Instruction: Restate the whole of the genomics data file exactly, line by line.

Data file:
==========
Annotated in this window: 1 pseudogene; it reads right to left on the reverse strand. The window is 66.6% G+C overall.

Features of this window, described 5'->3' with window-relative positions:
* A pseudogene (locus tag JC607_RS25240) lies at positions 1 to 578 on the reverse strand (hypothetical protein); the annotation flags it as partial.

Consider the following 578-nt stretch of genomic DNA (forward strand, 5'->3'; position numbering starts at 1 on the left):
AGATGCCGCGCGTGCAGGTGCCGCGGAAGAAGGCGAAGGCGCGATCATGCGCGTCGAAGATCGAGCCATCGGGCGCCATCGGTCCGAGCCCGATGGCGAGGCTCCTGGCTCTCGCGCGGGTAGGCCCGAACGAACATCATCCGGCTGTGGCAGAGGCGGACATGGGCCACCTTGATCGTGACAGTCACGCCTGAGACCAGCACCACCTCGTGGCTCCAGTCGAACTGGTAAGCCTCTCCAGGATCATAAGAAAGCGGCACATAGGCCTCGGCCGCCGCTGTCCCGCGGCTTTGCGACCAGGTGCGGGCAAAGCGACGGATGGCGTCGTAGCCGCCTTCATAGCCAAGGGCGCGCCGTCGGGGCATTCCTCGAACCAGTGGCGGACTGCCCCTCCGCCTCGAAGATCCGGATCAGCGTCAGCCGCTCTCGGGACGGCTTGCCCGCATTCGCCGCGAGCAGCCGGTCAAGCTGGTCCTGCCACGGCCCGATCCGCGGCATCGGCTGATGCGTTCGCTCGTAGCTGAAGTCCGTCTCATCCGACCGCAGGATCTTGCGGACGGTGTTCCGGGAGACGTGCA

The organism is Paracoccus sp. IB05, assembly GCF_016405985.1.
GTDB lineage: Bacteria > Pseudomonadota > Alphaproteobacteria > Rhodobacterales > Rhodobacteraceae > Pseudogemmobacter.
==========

Annotated in this window: 1 pseudogene; it reads right to left on the reverse strand. The window is 66.6% G+C overall.

Features of this window, described 5'->3' with window-relative positions:
* A pseudogene (locus tag JC607_RS25240) lies at positions 1 to 578 on the reverse strand (hypothetical protein); the annotation flags it as partial.

Consider the following 578-nt stretch of genomic DNA (forward strand, 5'->3'; position numbering starts at 1 on the left):
AGATGCCGCGCGTGCAGGTGCCGCGGAAGAAGGCGAAGGCGCGATCATGCGCGTCGAAGATCGAGCCATCGGGCGCCATCGGTCCGAGCCCGATGGCGAGGCTCCTGGCTCTCGCGCGGGTAGGCCCGAACGAACATCATCCGGCTGTGGCAGAGGCGGACATGGGCCACCTTGATCGTGACAGTCACGCCTGAGACCAGCACCACCTCGTGGCTCCAGTCGAACTGGTAAGCCTCTCCAGGATCATAAGAAAGCGGCACATAGGCCTCGGCCGCCGCTGTCCCGCGGCTTTGCGACCAGGTGCGGGCAAAGCGACGGATGGCGTCGTAGCCGCCTTCATAGCCAAGGGCGCGCCGTCGGGGCATTCCTCGAACCAGTGGCGGACTGCCCCTCCGCCTCGAAGATCCGGATCAGCGTCAGCCGCTCTCGGGACGGCTTGCCCGCATTCGCCGCGAGCAGCCGGTCAAGCTGGTCCTGCCACGGCCCGATCCGCGGCATCGGCTGATGCGTTCGCTCGTAGCTGAAGTCCGTCTCATCCGACCGCAGGATCTTGCGGACGGTGTTCCGGGAGACGTGCA

The organism is Paracoccus sp. IB05, assembly GCF_016405985.1.
GTDB lineage: Bacteria > Pseudomonadota > Alphaproteobacteria > Rhodobacterales > Rhodobacteraceae > Pseudogemmobacter.